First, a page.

675 Electronic Dental Record Use in The Dental Practice-based Research Network

Friday, March 23, 2012: 8 a.m. - 9:30 a.m.
Presentation Type: Oral Session
M. SONG1, T. SCHLEYER1, D.B. RINDAL2, J.L. FELLOWS3, V.V. GORDAN4, G.H. GILBERT5, and T. DPBRN COLLABORATIVE GROUP6, 1School of Dental Medicine, University of Pittsburgh, Pittsburgh, PA, 2Research Foundation, HealthPartners, Minneapolis, MN, 3Kaiser Permanente Center for Health Research, Portland, OR, 4College of Dentistry, University of Florida, Gainesville, FL, 5Dept. of General Dental Sciences, University of Alabama at Birmingham, Birmingham, AL, 6University of Alabama at Birmingham, Birmingham, AL

Objectives: Determine: (1) the extent dentists use computers to manage clinical information; (2) what patient information they keep on the computer; and (3) whether they would be willing to re-use electronic dental record (EDR) data for research.   

Methods: The Dental Practice-Based Research Network (DPBRN; www.DentalPBRN.org) comprises dental practices in the U.S. and Scandinavia. 991 eligible practitioner-investigators were invited to complete a Web-based survey. A paper version was sent to those who did not respond online. Data were combined with DPBRN Enrollment Questionnaire to obtain dentist and practice characteristics.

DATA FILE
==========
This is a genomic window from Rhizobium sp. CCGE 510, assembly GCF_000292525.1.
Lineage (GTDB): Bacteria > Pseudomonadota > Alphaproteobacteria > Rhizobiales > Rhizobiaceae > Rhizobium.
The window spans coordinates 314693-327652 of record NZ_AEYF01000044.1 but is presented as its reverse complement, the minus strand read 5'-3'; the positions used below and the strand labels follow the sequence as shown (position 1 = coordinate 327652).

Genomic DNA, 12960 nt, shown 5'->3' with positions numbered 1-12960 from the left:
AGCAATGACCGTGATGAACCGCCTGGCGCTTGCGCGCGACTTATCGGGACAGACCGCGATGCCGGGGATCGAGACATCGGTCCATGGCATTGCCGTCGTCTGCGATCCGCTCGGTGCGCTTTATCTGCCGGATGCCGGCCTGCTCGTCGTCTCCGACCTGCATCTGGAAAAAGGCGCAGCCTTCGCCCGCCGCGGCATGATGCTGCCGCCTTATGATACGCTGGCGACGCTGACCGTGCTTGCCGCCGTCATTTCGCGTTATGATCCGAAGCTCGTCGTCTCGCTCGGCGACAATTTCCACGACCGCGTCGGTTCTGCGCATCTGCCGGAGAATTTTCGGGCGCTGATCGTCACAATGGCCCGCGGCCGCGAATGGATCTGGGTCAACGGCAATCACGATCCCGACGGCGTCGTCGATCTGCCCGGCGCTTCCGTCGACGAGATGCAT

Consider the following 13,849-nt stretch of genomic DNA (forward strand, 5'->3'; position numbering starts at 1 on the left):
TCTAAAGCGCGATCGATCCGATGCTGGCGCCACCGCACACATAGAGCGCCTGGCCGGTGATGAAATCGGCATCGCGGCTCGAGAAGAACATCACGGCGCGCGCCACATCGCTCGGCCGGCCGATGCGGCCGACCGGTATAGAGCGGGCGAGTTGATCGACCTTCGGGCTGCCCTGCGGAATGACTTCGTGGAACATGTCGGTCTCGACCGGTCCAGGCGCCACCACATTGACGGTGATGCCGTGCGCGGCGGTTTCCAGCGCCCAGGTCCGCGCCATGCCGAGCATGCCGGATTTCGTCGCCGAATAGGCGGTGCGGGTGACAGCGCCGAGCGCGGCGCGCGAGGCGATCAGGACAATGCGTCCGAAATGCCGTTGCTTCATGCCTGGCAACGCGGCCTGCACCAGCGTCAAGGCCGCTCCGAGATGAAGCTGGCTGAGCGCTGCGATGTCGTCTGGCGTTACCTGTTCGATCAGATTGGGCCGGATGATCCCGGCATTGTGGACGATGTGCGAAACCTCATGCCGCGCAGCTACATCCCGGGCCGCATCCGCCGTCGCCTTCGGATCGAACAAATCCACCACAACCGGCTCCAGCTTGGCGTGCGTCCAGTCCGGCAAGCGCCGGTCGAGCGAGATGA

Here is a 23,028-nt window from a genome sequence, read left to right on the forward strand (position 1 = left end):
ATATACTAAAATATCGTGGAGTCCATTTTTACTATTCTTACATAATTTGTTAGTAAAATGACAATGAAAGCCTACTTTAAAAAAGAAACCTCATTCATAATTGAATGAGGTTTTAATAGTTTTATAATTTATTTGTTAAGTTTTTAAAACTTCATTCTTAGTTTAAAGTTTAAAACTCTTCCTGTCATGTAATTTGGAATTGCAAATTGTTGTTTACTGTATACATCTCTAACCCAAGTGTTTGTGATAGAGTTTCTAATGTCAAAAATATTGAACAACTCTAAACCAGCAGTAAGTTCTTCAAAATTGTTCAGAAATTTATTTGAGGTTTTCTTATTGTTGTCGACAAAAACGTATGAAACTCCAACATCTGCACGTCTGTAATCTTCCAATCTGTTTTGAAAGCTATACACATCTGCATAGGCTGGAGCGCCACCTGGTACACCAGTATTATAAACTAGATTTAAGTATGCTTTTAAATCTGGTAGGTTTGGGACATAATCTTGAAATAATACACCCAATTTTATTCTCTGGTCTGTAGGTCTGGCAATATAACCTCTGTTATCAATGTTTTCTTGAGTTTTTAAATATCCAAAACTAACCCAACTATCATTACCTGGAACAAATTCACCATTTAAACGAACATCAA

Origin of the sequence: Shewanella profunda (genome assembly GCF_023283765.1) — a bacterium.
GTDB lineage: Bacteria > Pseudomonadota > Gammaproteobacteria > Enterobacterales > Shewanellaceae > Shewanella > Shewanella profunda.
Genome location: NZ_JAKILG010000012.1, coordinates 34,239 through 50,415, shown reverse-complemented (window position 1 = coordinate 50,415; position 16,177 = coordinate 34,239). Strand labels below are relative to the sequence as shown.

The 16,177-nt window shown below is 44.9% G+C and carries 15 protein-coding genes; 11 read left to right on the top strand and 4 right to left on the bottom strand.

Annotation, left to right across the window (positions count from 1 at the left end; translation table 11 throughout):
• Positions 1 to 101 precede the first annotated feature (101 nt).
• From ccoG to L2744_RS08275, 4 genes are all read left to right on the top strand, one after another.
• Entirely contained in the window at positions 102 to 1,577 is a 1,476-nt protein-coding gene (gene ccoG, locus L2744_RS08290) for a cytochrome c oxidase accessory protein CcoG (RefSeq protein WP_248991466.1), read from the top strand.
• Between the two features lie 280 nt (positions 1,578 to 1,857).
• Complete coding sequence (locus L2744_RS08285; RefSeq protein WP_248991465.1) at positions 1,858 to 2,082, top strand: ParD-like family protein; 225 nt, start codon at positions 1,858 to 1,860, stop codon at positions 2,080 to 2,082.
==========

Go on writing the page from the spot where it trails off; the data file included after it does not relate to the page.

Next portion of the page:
Results: 729 practitioner-investigators completed the survey (74% response). Most respondents (79%) used computers to manage clinical information. US solo and group practices did not differ in the use of computer (p=0.22), but the difference was significant between US (79%) and Scandinavian (92%) group practices (p<0.05). Four EDR systems were used in 71% of practices in the U.S.: Dentrix (35%), Eaglesoft (20%), SoftDent (7%) and PracticeWorks (8%). Subgroups differed significantly in recording clinical information on the computer (p<0.05 for all 13 information categories). In the U.S., appointments, treatment plans and completed treatment are mostly stored on the computer in solo and group practices; progress notes and chief complaint are the least stored. In contrast, over 90% of Scandinavian dentists stored all information on the computer. Fifty-one percent of all respondents were willing to re-use EDR data for research and 63% preferred electronic forms for data collection. Computer use was significantly associated with intention to use electronic means for research in US solo practices (p<0.05), but not in group practices.    

Conclusions: Most DPBRN practitioner-investigators use computers to manage clinical information, with significant differences in the types of information kept on the computer across practice types. Half of practitioner-investigators are interested in re-using EDR data for research, while some have reservations. Support: U01-DE-16746, U01-DE-16747.

This abstract is based on research that was funded entirely or partially by an outside source: NIH U01-DE-16746, NIH U01-DE-16747

Keywords: Computers and PBRN research
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